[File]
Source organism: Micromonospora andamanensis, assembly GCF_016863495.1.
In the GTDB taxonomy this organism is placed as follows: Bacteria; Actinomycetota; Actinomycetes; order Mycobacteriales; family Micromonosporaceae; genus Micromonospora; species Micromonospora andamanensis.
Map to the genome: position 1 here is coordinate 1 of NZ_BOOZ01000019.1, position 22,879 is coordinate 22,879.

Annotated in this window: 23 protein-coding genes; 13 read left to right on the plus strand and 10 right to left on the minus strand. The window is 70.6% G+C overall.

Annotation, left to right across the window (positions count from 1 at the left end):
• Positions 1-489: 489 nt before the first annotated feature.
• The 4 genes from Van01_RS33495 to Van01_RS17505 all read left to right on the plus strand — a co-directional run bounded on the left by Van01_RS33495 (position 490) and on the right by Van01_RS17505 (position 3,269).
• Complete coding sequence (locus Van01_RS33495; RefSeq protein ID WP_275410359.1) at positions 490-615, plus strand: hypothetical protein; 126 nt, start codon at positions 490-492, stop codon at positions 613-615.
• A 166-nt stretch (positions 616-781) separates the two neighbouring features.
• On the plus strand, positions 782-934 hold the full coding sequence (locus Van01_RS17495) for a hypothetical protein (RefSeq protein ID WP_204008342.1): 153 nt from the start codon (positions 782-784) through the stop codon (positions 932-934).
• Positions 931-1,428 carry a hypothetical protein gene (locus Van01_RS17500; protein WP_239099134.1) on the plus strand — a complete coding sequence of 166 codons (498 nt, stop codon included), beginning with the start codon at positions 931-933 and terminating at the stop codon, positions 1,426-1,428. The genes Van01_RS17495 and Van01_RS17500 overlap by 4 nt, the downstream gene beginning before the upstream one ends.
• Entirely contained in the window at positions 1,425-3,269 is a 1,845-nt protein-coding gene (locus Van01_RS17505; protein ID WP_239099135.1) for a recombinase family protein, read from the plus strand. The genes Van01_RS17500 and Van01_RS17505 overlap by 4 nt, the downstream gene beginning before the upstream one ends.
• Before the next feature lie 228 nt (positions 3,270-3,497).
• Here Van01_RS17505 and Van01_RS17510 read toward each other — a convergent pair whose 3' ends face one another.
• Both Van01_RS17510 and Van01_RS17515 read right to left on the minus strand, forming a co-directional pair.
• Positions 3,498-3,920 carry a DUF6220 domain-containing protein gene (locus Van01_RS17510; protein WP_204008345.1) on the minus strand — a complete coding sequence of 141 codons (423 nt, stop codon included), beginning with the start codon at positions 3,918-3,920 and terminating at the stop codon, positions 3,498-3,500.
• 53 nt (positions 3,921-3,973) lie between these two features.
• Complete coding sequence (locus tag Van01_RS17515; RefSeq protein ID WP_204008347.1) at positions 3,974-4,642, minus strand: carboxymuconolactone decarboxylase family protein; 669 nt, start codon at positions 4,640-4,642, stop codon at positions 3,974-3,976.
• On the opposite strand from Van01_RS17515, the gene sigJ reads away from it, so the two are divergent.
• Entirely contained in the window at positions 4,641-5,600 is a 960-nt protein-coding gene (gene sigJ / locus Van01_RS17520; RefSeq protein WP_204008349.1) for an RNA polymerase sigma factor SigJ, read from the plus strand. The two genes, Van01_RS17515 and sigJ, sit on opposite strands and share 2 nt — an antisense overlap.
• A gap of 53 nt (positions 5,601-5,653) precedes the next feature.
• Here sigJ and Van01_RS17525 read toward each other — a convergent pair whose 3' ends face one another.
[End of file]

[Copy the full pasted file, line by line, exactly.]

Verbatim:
Source organism: Micromonospora andamanensis, assembly GCF_016863495.1.
In the GTDB taxonomy this organism is placed as follows: Bacteria; Actinomycetota; Actinomycetes; order Mycobacteriales; family Micromonosporaceae; genus Micromonospora; species Micromonospora andamanensis.
Map to the genome: position 1 here is coordinate 1 of NZ_BOOZ01000019.1, position 22,879 is coordinate 22,879.

Annotated in this window: 23 protein-coding genes; 13 read left to right on the plus strand and 10 right to left on the minus strand. The window is 70.6% G+C overall.

Annotation, left to right across the window (positions count from 1 at the left end):
• Positions 1-489: 489 nt before the first annotated feature.
• The 4 genes from Van01_RS33495 to Van01_RS17505 all read left to right on the plus strand — a co-directional run bounded on the left by Van01_RS33495 (position 490) and on the right by Van01_RS17505 (position 3,269).
• Complete coding sequence (locus Van01_RS33495; RefSeq protein ID WP_275410359.1) at positions 490-615, plus strand: hypothetical protein; 126 nt, start codon at positions 490-492, stop codon at positions 613-615.
• A 166-nt stretch (positions 616-781) separates the two neighbouring features.
• On the plus strand, positions 782-934 hold the full coding sequence (locus Van01_RS17495) for a hypothetical protein (RefSeq protein ID WP_204008342.1): 153 nt from the start codon (positions 782-784) through the stop codon (positions 932-934).
• Positions 931-1,428 carry a hypothetical protein gene (locus Van01_RS17500; protein WP_239099134.1) on the plus strand — a complete coding sequence of 166 codons (498 nt, stop codon included), beginning with the start codon at positions 931-933 and terminating at the stop codon, positions 1,426-1,428. The genes Van01_RS17495 and Van01_RS17500 overlap by 4 nt, the downstream gene beginning before the upstream one ends.
• Entirely contained in the window at positions 1,425-3,269 is a 1,845-nt protein-coding gene (locus Van01_RS17505; protein ID WP_239099135.1) for a recombinase family protein, read from the plus strand. The genes Van01_RS17500 and Van01_RS17505 overlap by 4 nt, the downstream gene beginning before the upstream one ends.
• Before the next feature lie 228 nt (positions 3,270-3,497).
• Here Van01_RS17505 and Van01_RS17510 read toward each other — a convergent pair whose 3' ends face one another.
• Both Van01_RS17510 and Van01_RS17515 read right to left on the minus strand, forming a co-directional pair.
• Positions 3,498-3,920 carry a DUF6220 domain-containing protein gene (locus Van01_RS17510; protein WP_204008345.1) on the minus strand — a complete coding sequence of 141 codons (423 nt, stop codon included), beginning with the start codon at positions 3,918-3,920 and terminating at the stop codon, positions 3,498-3,500.
• 53 nt (positions 3,921-3,973) lie between these two features.
• Complete coding sequence (locus tag Van01_RS17515; RefSeq protein ID WP_204008347.1) at positions 3,974-4,642, minus strand: carboxymuconolactone decarboxylase family protein; 669 nt, start codon at positions 4,640-4,642, stop codon at positions 3,974-3,976.
• On the opposite strand from Van01_RS17515, the gene sigJ reads away from it, so the two are divergent.
• Entirely contained in the window at positions 4,641-5,600 is a 960-nt protein-coding gene (gene sigJ / locus Van01_RS17520; RefSeq protein WP_204008349.1) for an RNA polymerase sigma factor SigJ, read from the plus strand. The two genes, Van01_RS17515 and sigJ, sit on opposite strands and share 2 nt — an antisense overlap.
• A gap of 53 nt (positions 5,601-5,653) precedes the next feature.
• Here sigJ and Van01_RS17525 read toward each other — a convergent pair whose 3' ends face one another.